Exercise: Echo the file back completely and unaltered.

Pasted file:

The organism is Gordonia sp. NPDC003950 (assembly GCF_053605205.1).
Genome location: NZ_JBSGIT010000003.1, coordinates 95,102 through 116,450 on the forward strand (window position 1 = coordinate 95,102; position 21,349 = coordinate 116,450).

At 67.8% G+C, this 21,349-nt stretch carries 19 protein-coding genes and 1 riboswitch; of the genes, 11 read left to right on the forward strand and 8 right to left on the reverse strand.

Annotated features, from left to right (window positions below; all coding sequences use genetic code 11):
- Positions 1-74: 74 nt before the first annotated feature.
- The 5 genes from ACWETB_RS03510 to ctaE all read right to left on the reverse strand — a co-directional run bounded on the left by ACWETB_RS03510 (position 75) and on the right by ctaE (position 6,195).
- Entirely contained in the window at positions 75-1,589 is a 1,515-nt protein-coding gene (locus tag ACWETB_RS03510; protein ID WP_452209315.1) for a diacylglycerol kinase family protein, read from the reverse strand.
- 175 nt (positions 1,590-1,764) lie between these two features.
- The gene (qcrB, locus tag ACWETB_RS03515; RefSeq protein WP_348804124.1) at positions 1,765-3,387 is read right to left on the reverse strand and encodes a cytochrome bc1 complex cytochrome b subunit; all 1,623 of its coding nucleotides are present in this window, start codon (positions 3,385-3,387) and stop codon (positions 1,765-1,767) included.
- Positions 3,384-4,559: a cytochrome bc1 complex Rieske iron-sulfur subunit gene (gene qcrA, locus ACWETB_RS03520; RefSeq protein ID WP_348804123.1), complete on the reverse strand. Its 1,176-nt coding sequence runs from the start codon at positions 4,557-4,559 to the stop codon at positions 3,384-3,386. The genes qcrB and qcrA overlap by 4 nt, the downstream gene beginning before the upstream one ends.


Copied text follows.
The organism is Gordonia sp. NPDC003950 (assembly GCF_053605205.1).
Genome location: NZ_JBSGIT010000003.1, coordinates 95,102 through 116,450 on the forward strand (window position 1 = coordinate 95,102; position 21,349 = coordinate 116,450).

At 67.8% G+C, this 21,349-nt stretch carries 19 protein-coding genes and 1 riboswitch; of the genes, 11 read left to right on the forward strand and 8 right to left on the reverse strand.

Annotated features, from left to right (window positions below; all coding sequences use genetic code 11):
- Positions 1-74: 74 nt before the first annotated feature.
- The 5 genes from ACWETB_RS03510 to ctaE all read right to left on the reverse strand — a co-directional run bounded on the left by ACWETB_RS03510 (position 75) and on the right by ctaE (position 6,195).
- Entirely contained in the window at positions 75-1,589 is a 1,515-nt protein-coding gene (locus tag ACWETB_RS03510; protein ID WP_452209315.1) for a diacylglycerol kinase family protein, read from the reverse strand.
- 175 nt (positions 1,590-1,764) lie between these two features.
- The gene (qcrB, locus tag ACWETB_RS03515; RefSeq protein WP_348804124.1) at positions 1,765-3,387 is read right to left on the reverse strand and encodes a cytochrome bc1 complex cytochrome b subunit; all 1,623 of its coding nucleotides are present in this window, start codon (positions 3,385-3,387) and stop codon (positions 1,765-1,767) included.
- Positions 3,384-4,559: a cytochrome bc1 complex Rieske iron-sulfur subunit gene (gene qcrA, locus ACWETB_RS03520; RefSeq protein ID WP_348804123.1), complete on the reverse strand. Its 1,176-nt coding sequence runs from the start codon at positions 4,557-4,559 to the stop codon at positions 3,384-3,386. The genes qcrB and qcrA overlap by 4 nt, the downstream gene beginning before the upstream one ends.